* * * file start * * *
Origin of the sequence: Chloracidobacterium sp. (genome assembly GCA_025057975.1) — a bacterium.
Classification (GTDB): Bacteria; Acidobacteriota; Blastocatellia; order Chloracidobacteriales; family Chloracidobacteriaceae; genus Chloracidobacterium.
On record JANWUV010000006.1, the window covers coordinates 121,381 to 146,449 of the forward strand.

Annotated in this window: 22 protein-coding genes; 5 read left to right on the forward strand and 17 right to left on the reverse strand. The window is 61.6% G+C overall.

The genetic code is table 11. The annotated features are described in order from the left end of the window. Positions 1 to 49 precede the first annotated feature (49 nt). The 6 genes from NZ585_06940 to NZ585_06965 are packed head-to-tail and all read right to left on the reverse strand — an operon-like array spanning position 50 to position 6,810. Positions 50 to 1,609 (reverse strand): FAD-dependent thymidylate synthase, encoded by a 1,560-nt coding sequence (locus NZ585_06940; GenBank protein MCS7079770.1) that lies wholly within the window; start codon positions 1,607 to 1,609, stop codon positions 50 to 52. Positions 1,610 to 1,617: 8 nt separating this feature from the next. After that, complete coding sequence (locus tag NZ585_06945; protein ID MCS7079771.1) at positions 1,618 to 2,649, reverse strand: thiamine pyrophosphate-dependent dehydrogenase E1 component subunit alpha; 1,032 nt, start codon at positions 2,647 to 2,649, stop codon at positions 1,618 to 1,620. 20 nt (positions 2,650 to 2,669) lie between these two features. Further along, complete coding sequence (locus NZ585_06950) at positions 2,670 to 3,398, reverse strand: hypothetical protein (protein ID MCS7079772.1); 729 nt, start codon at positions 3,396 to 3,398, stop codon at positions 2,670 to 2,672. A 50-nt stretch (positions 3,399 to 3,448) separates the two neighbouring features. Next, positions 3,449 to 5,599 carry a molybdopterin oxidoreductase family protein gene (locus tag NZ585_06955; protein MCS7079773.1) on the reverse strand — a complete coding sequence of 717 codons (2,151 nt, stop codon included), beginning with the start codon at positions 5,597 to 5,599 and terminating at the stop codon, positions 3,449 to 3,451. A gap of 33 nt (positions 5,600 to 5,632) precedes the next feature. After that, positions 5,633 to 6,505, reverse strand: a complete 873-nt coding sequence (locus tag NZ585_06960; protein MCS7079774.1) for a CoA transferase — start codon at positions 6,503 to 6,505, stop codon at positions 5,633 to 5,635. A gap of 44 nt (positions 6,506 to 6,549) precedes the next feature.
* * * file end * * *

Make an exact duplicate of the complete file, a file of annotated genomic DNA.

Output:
Origin of the sequence: Chloracidobacterium sp. (genome assembly GCA_025057975.1) — a bacterium.
Classification (GTDB): Bacteria; Acidobacteriota; Blastocatellia; order Chloracidobacteriales; family Chloracidobacteriaceae; genus Chloracidobacterium.
On record JANWUV010000006.1, the window covers coordinates 121,381 to 146,449 of the forward strand.

Annotated in this window: 22 protein-coding genes; 5 read left to right on the forward strand and 17 right to left on the reverse strand. The window is 61.6% G+C overall.

The genetic code is table 11. The annotated features are described in order from the left end of the window. Positions 1 to 49 precede the first annotated feature (49 nt). The 6 genes from NZ585_06940 to NZ585_06965 are packed head-to-tail and all read right to left on the reverse strand — an operon-like array spanning position 50 to position 6,810. Positions 50 to 1,609 (reverse strand): FAD-dependent thymidylate synthase, encoded by a 1,560-nt coding sequence (locus NZ585_06940; GenBank protein MCS7079770.1) that lies wholly within the window; start codon positions 1,607 to 1,609, stop codon positions 50 to 52. Positions 1,610 to 1,617: 8 nt separating this feature from the next. After that, complete coding sequence (locus tag NZ585_06945; protein ID MCS7079771.1) at positions 1,618 to 2,649, reverse strand: thiamine pyrophosphate-dependent dehydrogenase E1 component subunit alpha; 1,032 nt, start codon at positions 2,647 to 2,649, stop codon at positions 1,618 to 1,620. 20 nt (positions 2,650 to 2,669) lie between these two features. Further along, complete coding sequence (locus NZ585_06950) at positions 2,670 to 3,398, reverse strand: hypothetical protein (protein ID MCS7079772.1); 729 nt, start codon at positions 3,396 to 3,398, stop codon at positions 2,670 to 2,672. A 50-nt stretch (positions 3,399 to 3,448) separates the two neighbouring features. Next, positions 3,449 to 5,599 carry a molybdopterin oxidoreductase family protein gene (locus tag NZ585_06955; protein MCS7079773.1) on the reverse strand — a complete coding sequence of 717 codons (2,151 nt, stop codon included), beginning with the start codon at positions 5,597 to 5,599 and terminating at the stop codon, positions 3,449 to 3,451. A gap of 33 nt (positions 5,600 to 5,632) precedes the next feature. After that, positions 5,633 to 6,505, reverse strand: a complete 873-nt coding sequence (locus tag NZ585_06960; protein MCS7079774.1) for a CoA transferase — start codon at positions 6,503 to 6,505, stop codon at positions 5,633 to 5,635. A gap of 44 nt (positions 6,506 to 6,549) precedes the next feature.